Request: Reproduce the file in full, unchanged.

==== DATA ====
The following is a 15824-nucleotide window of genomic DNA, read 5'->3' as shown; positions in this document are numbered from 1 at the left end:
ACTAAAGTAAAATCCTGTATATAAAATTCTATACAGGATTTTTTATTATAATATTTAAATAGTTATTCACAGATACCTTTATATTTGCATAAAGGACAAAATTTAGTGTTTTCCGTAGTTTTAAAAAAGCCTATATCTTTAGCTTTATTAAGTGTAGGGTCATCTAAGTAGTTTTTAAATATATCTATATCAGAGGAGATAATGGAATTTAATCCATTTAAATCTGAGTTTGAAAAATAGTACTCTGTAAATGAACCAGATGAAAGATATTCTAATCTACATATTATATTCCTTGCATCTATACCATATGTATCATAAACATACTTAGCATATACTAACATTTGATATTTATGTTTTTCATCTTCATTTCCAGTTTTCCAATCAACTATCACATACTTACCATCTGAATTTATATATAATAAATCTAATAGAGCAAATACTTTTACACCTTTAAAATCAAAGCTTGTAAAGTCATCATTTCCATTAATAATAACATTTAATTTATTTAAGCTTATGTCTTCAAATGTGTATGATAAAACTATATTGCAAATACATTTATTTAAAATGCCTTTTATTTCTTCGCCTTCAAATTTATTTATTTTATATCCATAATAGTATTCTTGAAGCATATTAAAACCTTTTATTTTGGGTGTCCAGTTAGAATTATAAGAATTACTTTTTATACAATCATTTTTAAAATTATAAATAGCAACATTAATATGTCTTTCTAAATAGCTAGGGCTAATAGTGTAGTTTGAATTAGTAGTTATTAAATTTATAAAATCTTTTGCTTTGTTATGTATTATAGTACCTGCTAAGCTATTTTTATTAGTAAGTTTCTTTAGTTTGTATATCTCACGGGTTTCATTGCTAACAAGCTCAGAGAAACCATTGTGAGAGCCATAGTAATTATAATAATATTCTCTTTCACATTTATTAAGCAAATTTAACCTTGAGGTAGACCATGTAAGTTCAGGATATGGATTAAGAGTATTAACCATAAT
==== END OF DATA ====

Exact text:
The following is a 15824-nucleotide window of genomic DNA, read 5'->3' as shown; positions in this document are numbered from 1 at the left end:
ACTAAAGTAAAATCCTGTATATAAAATTCTATACAGGATTTTTTATTATAATATTTAAATAGTTATTCACAGATACCTTTATATTTGCATAAAGGACAAAATTTAGTGTTTTCCGTAGTTTTAAAAAAGCCTATATCTTTAGCTTTATTAAGTGTAGGGTCATCTAAGTAGTTTTTAAATATATCTATATCAGAGGAGATAATGGAATTTAATCCATTTAAATCTGAGTTTGAAAAATAGTACTCTGTAAATGAACCAGATGAAAGATATTCTAATCTACATATTATATTCCTTGCATCTATACCATATGTATCATAAACATACTTAGCATATACTAACATTTGATATTTATGTTTTTCATCTTCATTTCCAGTTTTCCAATCAACTATCACATACTTACCATCTGAATTTATATATAATAAATCTAATAGAGCAAATACTTTTACACCTTTAAAATCAAAGCTTGTAAAGTCATCATTTCCATTAATAATAACATTTAATTTATTTAAGCTTATGTCTTCAAATGTGTATGATAAAACTATATTGCAAATACATTTATTTAAAATGCCTTTTATTTCTTCGCCTTCAAATTTATTTATTTTATATCCATAATAGTATTCTTGAAGCATATTAAAACCTTTTATTTTGGGTGTCCAGTTAGAATTATAAGAATTACTTTTTATACAATCATTTTTAAAATTATAAATAGCAACATTAATATGTCTTTCTAAATAGCTAGGGCTAATAGTGTAGTTTGAATTAGTAGTTATTAAATTTATAAAATCTTTTGCTTTGTTATGTATTATAGTACCTGCTAAGCTATTTTTATTAGTAAGTTTCTTTAGTTTGTATATCTCACGGGTTTCATTGCTAACAAGCTCAGAGAAACCATTGTGAGAGCCATAGTAATTATAATAATATTCTCTTTCACATTTATTAAGCAAATTTAACCTTGAGGTAGACCATGTAAGTTCAGGATATGGATTAAGAGTATTAACCATAAT